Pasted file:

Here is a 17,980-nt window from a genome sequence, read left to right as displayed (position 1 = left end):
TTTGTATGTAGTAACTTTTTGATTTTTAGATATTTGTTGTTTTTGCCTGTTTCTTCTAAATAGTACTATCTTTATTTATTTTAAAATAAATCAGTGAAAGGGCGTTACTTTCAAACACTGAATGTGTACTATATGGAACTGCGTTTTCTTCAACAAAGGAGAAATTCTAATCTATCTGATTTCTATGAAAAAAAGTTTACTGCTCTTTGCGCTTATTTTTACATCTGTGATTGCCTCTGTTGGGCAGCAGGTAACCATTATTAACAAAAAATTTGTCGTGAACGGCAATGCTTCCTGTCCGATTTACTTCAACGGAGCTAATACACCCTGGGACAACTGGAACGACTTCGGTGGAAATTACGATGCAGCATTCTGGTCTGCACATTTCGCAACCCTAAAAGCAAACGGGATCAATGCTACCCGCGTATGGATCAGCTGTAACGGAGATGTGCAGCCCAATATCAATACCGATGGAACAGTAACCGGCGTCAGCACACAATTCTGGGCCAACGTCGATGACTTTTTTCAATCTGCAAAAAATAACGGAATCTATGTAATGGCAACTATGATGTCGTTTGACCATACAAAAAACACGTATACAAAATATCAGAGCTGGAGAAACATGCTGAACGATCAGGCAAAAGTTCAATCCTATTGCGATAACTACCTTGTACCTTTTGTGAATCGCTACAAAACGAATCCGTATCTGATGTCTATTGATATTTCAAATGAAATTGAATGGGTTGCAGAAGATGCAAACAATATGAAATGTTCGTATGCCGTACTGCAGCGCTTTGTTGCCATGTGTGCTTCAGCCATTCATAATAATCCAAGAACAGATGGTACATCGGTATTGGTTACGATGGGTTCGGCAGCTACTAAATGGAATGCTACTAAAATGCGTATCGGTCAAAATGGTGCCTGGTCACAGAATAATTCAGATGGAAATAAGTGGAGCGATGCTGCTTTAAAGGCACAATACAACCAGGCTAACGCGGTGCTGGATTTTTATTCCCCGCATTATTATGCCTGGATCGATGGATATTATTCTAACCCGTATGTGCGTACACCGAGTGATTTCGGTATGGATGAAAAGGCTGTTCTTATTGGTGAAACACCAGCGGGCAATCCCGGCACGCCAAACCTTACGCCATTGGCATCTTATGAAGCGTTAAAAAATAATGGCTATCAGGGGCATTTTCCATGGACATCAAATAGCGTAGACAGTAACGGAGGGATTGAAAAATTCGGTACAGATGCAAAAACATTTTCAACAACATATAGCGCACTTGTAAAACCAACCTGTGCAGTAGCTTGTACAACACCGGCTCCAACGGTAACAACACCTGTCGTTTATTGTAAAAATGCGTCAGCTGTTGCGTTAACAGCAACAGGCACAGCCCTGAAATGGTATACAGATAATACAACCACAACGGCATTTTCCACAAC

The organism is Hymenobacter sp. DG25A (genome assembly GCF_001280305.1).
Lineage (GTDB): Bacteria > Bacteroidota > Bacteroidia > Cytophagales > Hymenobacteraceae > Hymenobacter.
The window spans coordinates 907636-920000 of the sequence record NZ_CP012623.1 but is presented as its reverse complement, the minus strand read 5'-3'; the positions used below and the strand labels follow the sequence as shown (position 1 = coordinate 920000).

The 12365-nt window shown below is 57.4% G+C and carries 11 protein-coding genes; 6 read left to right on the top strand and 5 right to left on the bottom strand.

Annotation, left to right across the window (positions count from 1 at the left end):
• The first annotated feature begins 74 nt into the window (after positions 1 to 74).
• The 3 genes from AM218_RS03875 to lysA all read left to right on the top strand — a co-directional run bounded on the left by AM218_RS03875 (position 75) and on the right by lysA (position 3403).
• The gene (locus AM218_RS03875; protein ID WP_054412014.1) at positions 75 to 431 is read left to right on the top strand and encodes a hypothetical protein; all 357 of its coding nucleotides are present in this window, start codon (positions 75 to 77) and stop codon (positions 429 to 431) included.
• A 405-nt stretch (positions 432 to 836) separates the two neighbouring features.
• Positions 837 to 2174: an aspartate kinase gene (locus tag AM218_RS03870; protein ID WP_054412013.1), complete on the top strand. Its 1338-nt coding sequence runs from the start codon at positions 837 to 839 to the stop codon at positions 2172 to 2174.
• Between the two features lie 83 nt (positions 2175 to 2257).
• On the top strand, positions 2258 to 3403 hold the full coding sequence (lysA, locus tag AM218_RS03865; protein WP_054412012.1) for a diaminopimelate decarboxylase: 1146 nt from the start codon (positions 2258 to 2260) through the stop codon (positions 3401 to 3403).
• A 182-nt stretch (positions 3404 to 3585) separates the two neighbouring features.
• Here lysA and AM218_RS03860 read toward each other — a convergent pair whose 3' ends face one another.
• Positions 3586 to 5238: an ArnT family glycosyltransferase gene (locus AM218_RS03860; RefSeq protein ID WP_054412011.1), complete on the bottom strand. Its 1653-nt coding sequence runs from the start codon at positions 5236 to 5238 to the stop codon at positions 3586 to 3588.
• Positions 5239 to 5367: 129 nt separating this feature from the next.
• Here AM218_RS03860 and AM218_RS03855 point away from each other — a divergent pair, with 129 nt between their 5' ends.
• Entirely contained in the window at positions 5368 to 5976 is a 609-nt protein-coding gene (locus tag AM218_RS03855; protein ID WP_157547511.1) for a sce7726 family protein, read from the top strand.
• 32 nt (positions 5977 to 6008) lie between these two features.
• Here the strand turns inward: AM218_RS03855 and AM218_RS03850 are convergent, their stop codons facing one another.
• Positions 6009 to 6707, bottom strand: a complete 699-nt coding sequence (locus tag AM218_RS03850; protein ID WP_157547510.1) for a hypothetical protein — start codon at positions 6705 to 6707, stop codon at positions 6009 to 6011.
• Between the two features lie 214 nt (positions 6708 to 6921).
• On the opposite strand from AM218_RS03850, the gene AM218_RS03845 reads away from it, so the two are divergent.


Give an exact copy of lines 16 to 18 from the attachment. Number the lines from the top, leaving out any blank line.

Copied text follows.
• Here lysA and AM218_RS03860 read toward each other — a convergent pair whose 3' ends face one another.
• Positions 3586 to 5238: an ArnT family glycosyltransferase gene (locus AM218_RS03860; RefSeq protein ID WP_054412011.1), complete on the bottom strand. Its 1653-nt coding sequence runs from the start codon at positions 5236 to 5238 to the stop codon at positions 3586 to 3588.
• Positions 5239 to 5367: 129 nt separating this feature from the next.